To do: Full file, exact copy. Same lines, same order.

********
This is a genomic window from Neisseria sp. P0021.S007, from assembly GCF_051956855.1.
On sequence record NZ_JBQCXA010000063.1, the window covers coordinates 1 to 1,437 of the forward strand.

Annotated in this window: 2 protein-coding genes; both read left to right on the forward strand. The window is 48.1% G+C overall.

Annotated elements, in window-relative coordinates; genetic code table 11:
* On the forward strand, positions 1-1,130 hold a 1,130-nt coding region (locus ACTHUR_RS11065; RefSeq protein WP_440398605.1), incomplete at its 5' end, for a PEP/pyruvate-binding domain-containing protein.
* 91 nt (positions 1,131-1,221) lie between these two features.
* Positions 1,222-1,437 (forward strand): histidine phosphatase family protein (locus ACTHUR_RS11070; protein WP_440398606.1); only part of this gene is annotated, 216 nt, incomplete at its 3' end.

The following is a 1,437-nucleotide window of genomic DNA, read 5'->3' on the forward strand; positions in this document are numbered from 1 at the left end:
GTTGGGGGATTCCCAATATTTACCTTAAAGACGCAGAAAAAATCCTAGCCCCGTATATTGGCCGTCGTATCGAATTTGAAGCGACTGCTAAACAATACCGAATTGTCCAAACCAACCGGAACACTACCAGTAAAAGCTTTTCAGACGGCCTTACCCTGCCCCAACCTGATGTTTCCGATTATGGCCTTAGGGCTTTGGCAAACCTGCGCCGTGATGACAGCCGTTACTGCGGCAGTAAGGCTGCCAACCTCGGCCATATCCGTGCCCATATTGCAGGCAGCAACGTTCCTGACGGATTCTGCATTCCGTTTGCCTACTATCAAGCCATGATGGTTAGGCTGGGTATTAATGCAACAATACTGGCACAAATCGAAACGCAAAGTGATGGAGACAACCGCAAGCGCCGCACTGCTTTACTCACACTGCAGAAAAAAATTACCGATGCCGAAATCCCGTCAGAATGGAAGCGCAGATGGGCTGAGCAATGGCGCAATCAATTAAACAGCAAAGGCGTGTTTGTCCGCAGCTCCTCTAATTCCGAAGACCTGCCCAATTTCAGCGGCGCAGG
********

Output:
This is a genomic window from Neisseria sp. P0021.S007, from assembly GCF_051956855.1.
On sequence record NZ_JBQCXA010000063.1, the window covers coordinates 1 to 1,437 of the forward strand.

Annotated in this window: 2 protein-coding genes; both read left to right on the forward strand. The window is 48.1% G+C overall.

Annotated elements, in window-relative coordinates; genetic code table 11:
* On the forward strand, positions 1-1,130 hold a 1,130-nt coding region (locus ACTHUR_RS11065; RefSeq protein WP_440398605.1), incomplete at its 5' end, for a PEP/pyruvate-binding domain-containing protein.
* 91 nt (positions 1,131-1,221) lie between these two features.
* Positions 1,222-1,437 (forward strand): histidine phosphatase family protein (locus ACTHUR_RS11070; protein WP_440398606.1); only part of this gene is annotated, 216 nt, incomplete at its 3' end.

The following is a 1,437-nucleotide window of genomic DNA, read 5'->3' on the forward strand; positions in this document are numbered from 1 at the left end:
GTTGGGGGATTCCCAATATTTACCTTAAAGACGCAGAAAAAATCCTAGCCCCGTATATTGGCCGTCGTATCGAATTTGAAGCGACTGCTAAACAATACCGAATTGTCCAAACCAACCGGAACACTACCAGTAAAAGCTTTTCAGACGGCCTTACCCTGCCCCAACCTGATGTTTCCGATTATGGCCTTAGGGCTTTGGCAAACCTGCGCCGTGATGACAGCCGTTACTGCGGCAGTAAGGCTGCCAACCTCGGCCATATCCGTGCCCATATTGCAGGCAGCAACGTTCCTGACGGATTCTGCATTCCGTTTGCCTACTATCAAGCCATGATGGTTAGGCTGGGTATTAATGCAACAATACTGGCACAAATCGAAACGCAAAGTGATGGAGACAACCGCAAGCGCCGCACTGCTTTACTCACACTGCAGAAAAAAATTACCGATGCCGAAATCCCGTCAGAATGGAAGCGCAGATGGGCTGAGCAATGGCGCAATCAATTAAACAGCAAAGGCGTGTTTGTCCGCAGCTCCTCTAATTCCGAAGACCTGCCCAATTTCAGCGGCGCAGG